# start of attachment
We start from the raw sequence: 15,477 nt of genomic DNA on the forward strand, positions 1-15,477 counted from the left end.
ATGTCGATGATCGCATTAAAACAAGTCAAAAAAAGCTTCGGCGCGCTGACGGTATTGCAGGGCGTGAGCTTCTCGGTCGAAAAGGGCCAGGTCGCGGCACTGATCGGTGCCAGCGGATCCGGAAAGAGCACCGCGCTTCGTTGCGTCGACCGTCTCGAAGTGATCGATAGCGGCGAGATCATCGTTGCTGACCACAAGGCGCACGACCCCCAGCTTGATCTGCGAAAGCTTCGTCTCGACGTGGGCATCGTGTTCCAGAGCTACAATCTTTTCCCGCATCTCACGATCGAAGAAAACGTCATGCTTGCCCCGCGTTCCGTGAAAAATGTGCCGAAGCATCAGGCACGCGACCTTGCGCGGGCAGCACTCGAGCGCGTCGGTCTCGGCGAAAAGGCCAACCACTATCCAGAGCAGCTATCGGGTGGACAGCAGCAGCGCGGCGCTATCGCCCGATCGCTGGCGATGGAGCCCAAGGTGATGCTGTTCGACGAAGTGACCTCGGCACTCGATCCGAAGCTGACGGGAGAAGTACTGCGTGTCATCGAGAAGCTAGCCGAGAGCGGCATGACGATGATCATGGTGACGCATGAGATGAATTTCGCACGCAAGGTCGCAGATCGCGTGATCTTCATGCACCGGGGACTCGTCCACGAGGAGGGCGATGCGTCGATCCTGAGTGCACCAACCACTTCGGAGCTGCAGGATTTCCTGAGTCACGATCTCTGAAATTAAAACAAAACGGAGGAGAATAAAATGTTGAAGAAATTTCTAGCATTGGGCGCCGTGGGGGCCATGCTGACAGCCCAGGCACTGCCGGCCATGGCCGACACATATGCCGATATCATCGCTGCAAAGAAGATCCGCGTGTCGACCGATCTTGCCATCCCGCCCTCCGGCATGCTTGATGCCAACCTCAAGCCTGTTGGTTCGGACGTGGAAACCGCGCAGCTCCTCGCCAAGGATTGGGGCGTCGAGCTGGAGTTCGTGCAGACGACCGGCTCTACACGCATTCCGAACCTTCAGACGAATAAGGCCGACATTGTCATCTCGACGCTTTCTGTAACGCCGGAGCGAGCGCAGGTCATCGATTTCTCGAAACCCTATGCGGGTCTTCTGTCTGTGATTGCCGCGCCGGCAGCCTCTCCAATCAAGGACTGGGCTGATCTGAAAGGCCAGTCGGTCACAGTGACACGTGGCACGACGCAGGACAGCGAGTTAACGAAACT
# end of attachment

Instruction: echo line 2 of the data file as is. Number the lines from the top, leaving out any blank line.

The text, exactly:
ATGTCGATGATCGCATTAAAACAAGTCAAAAAAAGCTTCGGCGCGCTGACGGTATTGCAGGGCGTGAGCTTCTCGGTCGAAAAGGGCCAGGTCGCGGCACTGATCGGTGCCAGCGGATCCGGAAAGAGCACCGCGCTTCGTTGCGTCGACCGTCTCGAAGTGATCGATAGCGGCGAGATCATCGTTGCTGACCACAAGGCGCACGACCCCCAGCTTGATCTGCGAAAGCTTCGTCTCGACGTGGGCATCGTGTTCCAGAGCTACAATCTTTTCCCGCATCTCACGATCGAAGAAAACGTCATGCTTGCCCCGCGTTCCGTGAAAAATGTGCCGAAGCATCAGGCACGCGACCTTGCGCGGGCAGCACTCGAGCGCGTCGGTCTCGGCGAAAAGGCCAACCACTATCCAGAGCAGCTATCGGGTGGACAGCAGCAGCGCGGCGCTATCGCCCGATCGCTGGCGATGGAGCCCAAGGTGATGCTGTTCGACGAAGTGACCTCGGCACTCGATCCGAAGCTGACGGGAGAAGTACTGCGTGTCATCGAGAAGCTAGCCGAGAGCGGCATGACGATGATCATGGTGACGCATGAGATGAATTTCGCACGCAAGGTCGCAGATCGCGTGATCTTCATGCACCGGGGACTCGTCCACGAGGAGGGCGATGCGTCGATCCTGAGTGCACCAACCACTTCGGAGCTGCAGGATTTCCTGAGTCACGATCTCTGAAATTAAAACAAAACGGAGGAGAATAAAATGTTGAAGAAATTTCTAGCATTGGGCGCCGTGGGGGCCATGCTGACAGCCCAGGCACTGCCGGCCATGGCCGACACATATGCCGATATCATCGCTGCAAAGAAGATCCGCGTGTCGACCGATCTTGCCATCCCGCCCTCCGGCATGCTTGATGCCAACCTCAAGCCTGTTGGTTCGGACGTGGAAACCGCGCAGCTCCTCGCCAAGGATTGGGGCGTCGAGCTGGAGTTCGTGCAGACGACCGGCTCTACACGCATTCCGAACCTTCAGACGAATAAGGCCGACATTGTCATCTCGACGCTTTCTGTAACGCCGGAGCGAGCGCAGGTCATCGATTTCTCGAAACCCTATGCGGGTCTTCTGTCTGTGATTGCCGCGCCGGCAGCCTCTCCAATCAAGGACTGGGCTGATCTGAAAGGCCAGTCGGTCACAGTGACACGTGGCACGACGCAGGACAGCGAGTTAACGAAACT